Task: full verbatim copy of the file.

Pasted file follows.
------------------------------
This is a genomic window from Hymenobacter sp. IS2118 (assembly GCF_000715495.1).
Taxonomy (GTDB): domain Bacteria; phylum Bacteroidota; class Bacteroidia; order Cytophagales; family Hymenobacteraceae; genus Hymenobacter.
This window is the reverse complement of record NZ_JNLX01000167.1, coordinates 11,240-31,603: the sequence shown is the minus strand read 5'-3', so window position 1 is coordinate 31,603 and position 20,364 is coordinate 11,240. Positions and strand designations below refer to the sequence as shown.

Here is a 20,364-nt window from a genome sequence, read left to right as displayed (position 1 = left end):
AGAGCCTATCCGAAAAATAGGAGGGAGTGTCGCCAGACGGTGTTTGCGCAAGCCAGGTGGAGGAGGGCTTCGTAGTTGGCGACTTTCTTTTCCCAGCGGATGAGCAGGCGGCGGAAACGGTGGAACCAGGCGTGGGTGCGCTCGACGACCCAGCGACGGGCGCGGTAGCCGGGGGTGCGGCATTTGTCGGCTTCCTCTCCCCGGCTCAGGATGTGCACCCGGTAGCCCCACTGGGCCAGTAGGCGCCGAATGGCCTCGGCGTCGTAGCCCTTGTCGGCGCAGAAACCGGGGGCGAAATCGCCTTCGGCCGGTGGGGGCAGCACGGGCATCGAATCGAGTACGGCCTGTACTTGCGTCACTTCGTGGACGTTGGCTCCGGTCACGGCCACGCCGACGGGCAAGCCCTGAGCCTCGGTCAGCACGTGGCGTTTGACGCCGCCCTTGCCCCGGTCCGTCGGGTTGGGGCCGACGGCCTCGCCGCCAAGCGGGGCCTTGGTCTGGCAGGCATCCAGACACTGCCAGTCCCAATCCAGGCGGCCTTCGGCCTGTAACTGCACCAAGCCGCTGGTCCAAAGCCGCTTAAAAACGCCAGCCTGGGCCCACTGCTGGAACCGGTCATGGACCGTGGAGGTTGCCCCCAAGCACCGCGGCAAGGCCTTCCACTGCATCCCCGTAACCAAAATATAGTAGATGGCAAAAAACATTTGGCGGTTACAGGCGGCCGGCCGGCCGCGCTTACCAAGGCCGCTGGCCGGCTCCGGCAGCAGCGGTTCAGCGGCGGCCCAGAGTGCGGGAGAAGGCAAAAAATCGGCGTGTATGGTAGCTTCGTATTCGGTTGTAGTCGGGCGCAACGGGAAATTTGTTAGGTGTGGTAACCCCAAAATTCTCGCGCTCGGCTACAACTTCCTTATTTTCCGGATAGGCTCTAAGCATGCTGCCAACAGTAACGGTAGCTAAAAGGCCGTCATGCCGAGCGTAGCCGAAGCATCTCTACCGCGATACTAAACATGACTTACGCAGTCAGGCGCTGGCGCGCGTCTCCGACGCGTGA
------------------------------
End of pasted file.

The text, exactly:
This is a genomic window from Hymenobacter sp. IS2118 (assembly GCF_000715495.1).
Taxonomy (GTDB): domain Bacteria; phylum Bacteroidota; class Bacteroidia; order Cytophagales; family Hymenobacteraceae; genus Hymenobacter.
This window is the reverse complement of record NZ_JNLX01000167.1, coordinates 11,240-31,603: the sequence shown is the minus strand read 5'-3', so window position 1 is coordinate 31,603 and position 20,364 is coordinate 11,240. Positions and strand designations below refer to the sequence as shown.

Here is a 20,364-nt window from a genome sequence, read left to right as displayed (position 1 = left end):
AGAGCCTATCCGAAAAATAGGAGGGAGTGTCGCCAGACGGTGTTTGCGCAAGCCAGGTGGAGGAGGGCTTCGTAGTTGGCGACTTTCTTTTCCCAGCGGATGAGCAGGCGGCGGAAACGGTGGAACCAGGCGTGGGTGCGCTCGACGACCCAGCGACGGGCGCGGTAGCCGGGGGTGCGGCATTTGTCGGCTTCCTCTCCCCGGCTCAGGATGTGCACCCGGTAGCCCCACTGGGCCAGTAGGCGCCGAATGGCCTCGGCGTCGTAGCCCTTGTCGGCGCAGAAACCGGGGGCGAAATCGCCTTCGGCCGGTGGGGGCAGCACGGGCATCGAATCGAGTACGGCCTGTACTTGCGTCACTTCGTGGACGTTGGCTCCGGTCACGGCCACGCCGACGGGCAAGCCCTGAGCCTCGGTCAGCACGTGGCGTTTGACGCCGCCCTTGCCCCGGTCCGTCGGGTTGGGGCCGACGGCCTCGCCGCCAAGCGGGGCCTTGGTCTGGCAGGCATCCAGACACTGCCAGTCCCAATCCAGGCGGCCTTCGGCCTGTAACTGCACCAAGCCGCTGGTCCAAAGCCGCTTAAAAACGCCAGCCTGGGCCCACTGCTGGAACCGGTCATGGACCGTGGAGGTTGCCCCCAAGCACCGCGGCAAGGCCTTCCACTGCATCCCCGTAACCAAAATATAGTAGATGGCAAAAAACATTTGGCGGTTACAGGCGGCCGGCCGGCCGCGCTTACCAAGGCCGCTGGCCGGCTCCGGCAGCAGCGGTTCAGCGGCGGCCCAGAGTGCGGGAGAAGGCAAAAAATCGGCGTGTATGGTAGCTTCGTATTCGGTTGTAGTCGGGCGCAACGGGAAATTTGTTAGGTGTGGTAACCCCAAAATTCTCGCGCTCGGCTACAACTTCCTTATTTTCCGGATAGGCTCTAAGCATGCTGCCAACAGTAACGGTAGCTAAAAGGCCGTCATGCCGAGCGTAGCCGAAGCATCTCTACCGCGATACTAAACATGACTTACGCAGTCAGGCGCTGGCGCGCGTCTCCGACGCGTGA